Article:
Most of these sites included Wats, or temples. Many of these are a blend of what has come to be known as Thai style as well as the Khmer style, best exemplified by Angkor Wat in Cambodia. The peaked chedi or stupa are of the Thai style, while the somewhat phallic looking towers are typical of the Khmer style.
I won’t name off the various Wat I visited, but suffice to say I saw three of the more impressive ones (according to my guide). One of them included one of the most photographed features in Thailand: the disembodied head of a Buddha statue that has been swallowed by the roots of a tree. Most of the statues among the ruins were decapitated by the Burmese and never repaired.
I also visited an enormous reclining Buddha that measured some forty feet. It was quite impressive, especially seen from afar, with people standing before it for reference and comparison.
It was ridiculously hot and sunny, so I was glad I’d brought sunscreen and a hat. I did get a little burnt but, ironically, this was on the train, as I had a window seat.
My only regret is that, when my guide asked if I was hungry, I allowed him to take me to a restaurant of his choice. Of course, he had an understanding with the place, as did many other drivers. The place was comfortable and air conditioned and held only other tourists. I’m not complaining because of a lack of “authenticity”, it was just more expensive than I would have wanted, the meal costing about three times what I was accustomed to paying. But the food was actually excellent.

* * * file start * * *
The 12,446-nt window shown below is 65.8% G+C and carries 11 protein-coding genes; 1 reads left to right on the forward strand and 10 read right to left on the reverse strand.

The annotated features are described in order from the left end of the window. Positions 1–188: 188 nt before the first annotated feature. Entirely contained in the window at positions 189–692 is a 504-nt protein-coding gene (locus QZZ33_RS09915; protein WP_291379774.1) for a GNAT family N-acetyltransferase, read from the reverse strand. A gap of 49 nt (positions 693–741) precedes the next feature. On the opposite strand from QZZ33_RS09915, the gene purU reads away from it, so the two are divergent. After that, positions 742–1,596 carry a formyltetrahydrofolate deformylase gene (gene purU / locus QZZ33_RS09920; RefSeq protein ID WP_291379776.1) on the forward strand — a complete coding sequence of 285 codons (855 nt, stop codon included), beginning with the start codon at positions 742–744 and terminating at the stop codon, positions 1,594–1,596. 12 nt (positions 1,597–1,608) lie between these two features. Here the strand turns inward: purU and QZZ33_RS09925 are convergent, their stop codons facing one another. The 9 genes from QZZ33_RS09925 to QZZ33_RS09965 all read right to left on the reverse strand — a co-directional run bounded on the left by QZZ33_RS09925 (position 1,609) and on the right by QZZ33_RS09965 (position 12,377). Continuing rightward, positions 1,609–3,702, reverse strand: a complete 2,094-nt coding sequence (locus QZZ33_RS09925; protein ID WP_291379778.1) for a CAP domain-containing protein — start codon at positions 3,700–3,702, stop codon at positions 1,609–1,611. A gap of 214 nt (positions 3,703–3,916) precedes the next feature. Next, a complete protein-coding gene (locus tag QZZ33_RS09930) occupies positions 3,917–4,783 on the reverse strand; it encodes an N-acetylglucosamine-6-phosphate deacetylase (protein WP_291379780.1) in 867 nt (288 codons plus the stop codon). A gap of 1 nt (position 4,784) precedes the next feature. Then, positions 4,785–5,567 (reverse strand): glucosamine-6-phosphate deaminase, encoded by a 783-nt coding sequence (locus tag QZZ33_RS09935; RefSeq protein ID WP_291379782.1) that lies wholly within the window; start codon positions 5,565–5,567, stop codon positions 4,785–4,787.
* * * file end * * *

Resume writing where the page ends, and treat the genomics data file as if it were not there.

There was a French family at a nearby table, with three small kids, and the kids were clearly restless and would cry out or complain. It struck me that, in two weeks, this was the first time I’d witnessed such behavior from children. I don’t know what it is, and it’s not to say Thai kids don’t cry or maybe pitch an occasional fit, but I certainly hadn’t seen it by then. I did wonder if there’s something about how they are raised that makes Thai kids less prone to crying and tantrums. Again, I’d only been there two weeks, but it did seem telling that the first time I saw whining kids, they were western kids. Could it be that being raised in a “lesser” degree of comfort makes Thai kids more tolerant to minor discomforts and inconveniences? I mean, these are kids who ride on scooters, standing on the bike seat between mom and dad, tiny faces turned away from the wind of their familial velocity. That’s sure to toughen you up somewhat.
I’d saved money the night before by visiting Ayutthaya’s small but lively night market. You’ll find clothes there, especially shoes, but the highlight is the food. There’s everything from stir-fries and curries to meat on sticks and cakes. I bought a bag of some type of seasoned insects.
Anyway, I knew I’d only scratched the surface of Ayutthaya and certainly hope to return.